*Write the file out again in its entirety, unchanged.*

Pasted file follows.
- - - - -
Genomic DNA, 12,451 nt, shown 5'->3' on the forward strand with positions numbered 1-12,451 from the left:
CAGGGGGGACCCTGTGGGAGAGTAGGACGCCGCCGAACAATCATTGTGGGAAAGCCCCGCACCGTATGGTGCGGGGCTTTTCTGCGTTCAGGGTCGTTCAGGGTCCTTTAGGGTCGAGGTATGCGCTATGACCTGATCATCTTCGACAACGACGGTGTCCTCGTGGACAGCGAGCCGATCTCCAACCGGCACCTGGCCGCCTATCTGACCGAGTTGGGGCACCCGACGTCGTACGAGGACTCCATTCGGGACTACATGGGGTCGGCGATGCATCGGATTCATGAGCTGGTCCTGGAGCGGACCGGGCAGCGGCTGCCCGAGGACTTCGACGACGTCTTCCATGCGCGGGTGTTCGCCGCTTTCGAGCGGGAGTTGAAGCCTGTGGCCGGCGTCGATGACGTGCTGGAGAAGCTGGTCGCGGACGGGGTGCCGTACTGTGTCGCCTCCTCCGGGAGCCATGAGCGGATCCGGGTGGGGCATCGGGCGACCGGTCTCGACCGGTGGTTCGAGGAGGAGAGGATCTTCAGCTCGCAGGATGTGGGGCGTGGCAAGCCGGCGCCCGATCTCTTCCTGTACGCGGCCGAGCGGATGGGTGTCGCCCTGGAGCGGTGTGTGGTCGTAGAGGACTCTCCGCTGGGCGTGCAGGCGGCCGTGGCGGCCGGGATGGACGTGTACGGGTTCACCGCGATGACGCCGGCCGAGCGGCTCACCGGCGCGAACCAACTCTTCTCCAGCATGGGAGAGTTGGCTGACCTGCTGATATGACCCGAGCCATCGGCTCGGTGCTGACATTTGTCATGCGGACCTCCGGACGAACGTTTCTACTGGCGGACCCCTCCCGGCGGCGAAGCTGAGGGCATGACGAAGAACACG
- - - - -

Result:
Genomic DNA, 12,451 nt, shown 5'->3' on the forward strand with positions numbered 1-12,451 from the left:
CAGGGGGGACCCTGTGGGAGAGTAGGACGCCGCCGAACAATCATTGTGGGAAAGCCCCGCACCGTATGGTGCGGGGCTTTTCTGCGTTCAGGGTCGTTCAGGGTCCTTTAGGGTCGAGGTATGCGCTATGACCTGATCATCTTCGACAACGACGGTGTCCTCGTGGACAGCGAGCCGATCTCCAACCGGCACCTGGCCGCCTATCTGACCGAGTTGGGGCACCCGACGTCGTACGAGGACTCCATTCGGGACTACATGGGGTCGGCGATGCATCGGATTCATGAGCTGGTCCTGGAGCGGACCGGGCAGCGGCTGCCCGAGGACTTCGACGACGTCTTCCATGCGCGGGTGTTCGCCGCTTTCGAGCGGGAGTTGAAGCCTGTGGCCGGCGTCGATGACGTGCTGGAGAAGCTGGTCGCGGACGGGGTGCCGTACTGTGTCGCCTCCTCCGGGAGCCATGAGCGGATCCGGGTGGGGCATCGGGCGACCGGTCTCGACCGGTGGTTCGAGGAGGAGAGGATCTTCAGCTCGCAGGATGTGGGGCGTGGCAAGCCGGCGCCCGATCTCTTCCTGTACGCGGCCGAGCGGATGGGTGTCGCCCTGGAGCGGTGTGTGGTCGTAGAGGACTCTCCGCTGGGCGTGCAGGCGGCCGTGGCGGCCGGGATGGACGTGTACGGGTTCACCGCGATGACGCCGGCCGAGCGGCTCACCGGCGCGAACCAACTCTTCTCCAGCATGGGAGAGTTGGCTGACCTGCTGATATGACCCGAGCCATCGGCTCGGTGCTGACATTTGTCATGCGGACCTCCGGACGAACGTTTCTACTGGCGGACCCCTCCCGGCGGCGAAGCTGAGGGCATGACGAAGAACACG